The payoff was incredible. Earlier than any other year prior, the Westwood Warrior Marching Band was able to read and play part one of Human Again by the second week of summer band camp. Foulk is, quite literally, blown away by the students’ progress.

“Genuinely, from my perspective, this is the strongest version of the Westwood band, including before COVID,” Foulk said. “That surprised me; I was prepared for a huge setback.” 

The Westwood Warrior Marching Band is ready to share what it means to become Human Again during BOA Austin, on Saturday, Sept. 25. The performance will begin at 3:15 PM at the Kelly Reeves Athletic Complex. Their show features the transformative cast of Beauty and the Beast, such as Mrs. Potts, Chip, Lumiere, and of course Belle as they strive to and ultimately overcome a curse that turned them into objects. Though the themes resonate deeply with students, staff, and audience members during their recovery process to an in-person experience, Mr. Winters explained that the planning staff “didn’t do that on purpose; it just kind of fit.” Ms. Dacy called it a “happy accident.” 

Out of five selections that could have been chosen for this year’s production, the directors felt that a show inspired by Disney would, like Believe’s Christmas theme, best impact the audience and judges.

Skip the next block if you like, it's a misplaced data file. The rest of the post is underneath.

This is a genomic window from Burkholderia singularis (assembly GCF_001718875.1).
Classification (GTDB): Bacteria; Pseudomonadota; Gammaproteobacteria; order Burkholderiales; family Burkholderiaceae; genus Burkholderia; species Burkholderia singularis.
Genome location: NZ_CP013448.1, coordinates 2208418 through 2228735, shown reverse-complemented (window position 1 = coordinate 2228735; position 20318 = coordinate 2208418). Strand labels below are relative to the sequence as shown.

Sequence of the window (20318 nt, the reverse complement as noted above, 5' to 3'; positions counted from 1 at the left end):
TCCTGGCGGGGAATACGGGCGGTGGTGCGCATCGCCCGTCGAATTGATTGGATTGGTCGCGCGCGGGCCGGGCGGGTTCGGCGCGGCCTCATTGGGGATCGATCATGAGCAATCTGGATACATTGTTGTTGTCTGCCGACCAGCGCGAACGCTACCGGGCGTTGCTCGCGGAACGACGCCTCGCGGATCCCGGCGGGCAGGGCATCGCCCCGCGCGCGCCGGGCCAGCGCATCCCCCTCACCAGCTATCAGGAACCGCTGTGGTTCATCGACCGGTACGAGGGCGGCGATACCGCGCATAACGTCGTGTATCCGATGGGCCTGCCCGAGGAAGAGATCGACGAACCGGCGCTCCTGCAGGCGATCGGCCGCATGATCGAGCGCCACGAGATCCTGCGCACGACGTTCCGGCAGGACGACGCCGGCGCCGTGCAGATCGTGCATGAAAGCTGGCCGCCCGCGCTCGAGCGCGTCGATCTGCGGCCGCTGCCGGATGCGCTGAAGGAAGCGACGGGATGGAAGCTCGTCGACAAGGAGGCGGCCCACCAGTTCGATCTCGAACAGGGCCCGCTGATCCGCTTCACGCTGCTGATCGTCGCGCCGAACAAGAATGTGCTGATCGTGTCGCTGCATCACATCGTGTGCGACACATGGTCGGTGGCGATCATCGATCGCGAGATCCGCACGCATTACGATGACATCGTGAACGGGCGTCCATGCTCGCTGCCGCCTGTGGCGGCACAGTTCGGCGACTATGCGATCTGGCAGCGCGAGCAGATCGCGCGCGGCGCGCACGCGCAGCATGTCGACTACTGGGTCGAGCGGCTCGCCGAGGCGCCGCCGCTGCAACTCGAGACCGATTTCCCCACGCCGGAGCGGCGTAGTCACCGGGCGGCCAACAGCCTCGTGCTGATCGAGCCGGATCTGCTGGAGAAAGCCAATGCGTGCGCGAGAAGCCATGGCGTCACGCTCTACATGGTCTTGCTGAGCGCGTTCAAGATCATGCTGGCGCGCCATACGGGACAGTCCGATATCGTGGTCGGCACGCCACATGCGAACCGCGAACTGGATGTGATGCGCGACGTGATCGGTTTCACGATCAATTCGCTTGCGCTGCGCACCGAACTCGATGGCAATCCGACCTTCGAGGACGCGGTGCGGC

“It’s something everyone can relate to: not feeling themselves but then feeling themselves,” Ms. Dacy said. “And that’s kind of what we want [students] to feel, like we were struggling last year, but we’re going to get through it. So we’re going to use this show to bring out those emotions so that they can put that into their performance.” 

Later in Ms. Dacy’s office, Foulk tells me how that could not only improve a performance but save someone’s life. 

Foulk graduated from Westwood in 2019, and over the course of his four years here, there were a number of things the band program gave to him that he said he didn’t get outside of school. His section and directors became his real family, and the band hall became his real home. When Foulk stepped foot on that same practice pad students use today, nothing — not the quiz he had to take tomorrow, or the homework he had yet to finish — mattered more than that moment. That’s why his performance on the field was never an act; he had a situation in his life reflective of every emotion he needed to use, like a palette of memories to pull on. 

Choreography became an outlet for those emotions he had bottled up inside, and after a full rehearsal, revisiting so many memories of hope, joy, frustration, fear, and sadness became overwhelming.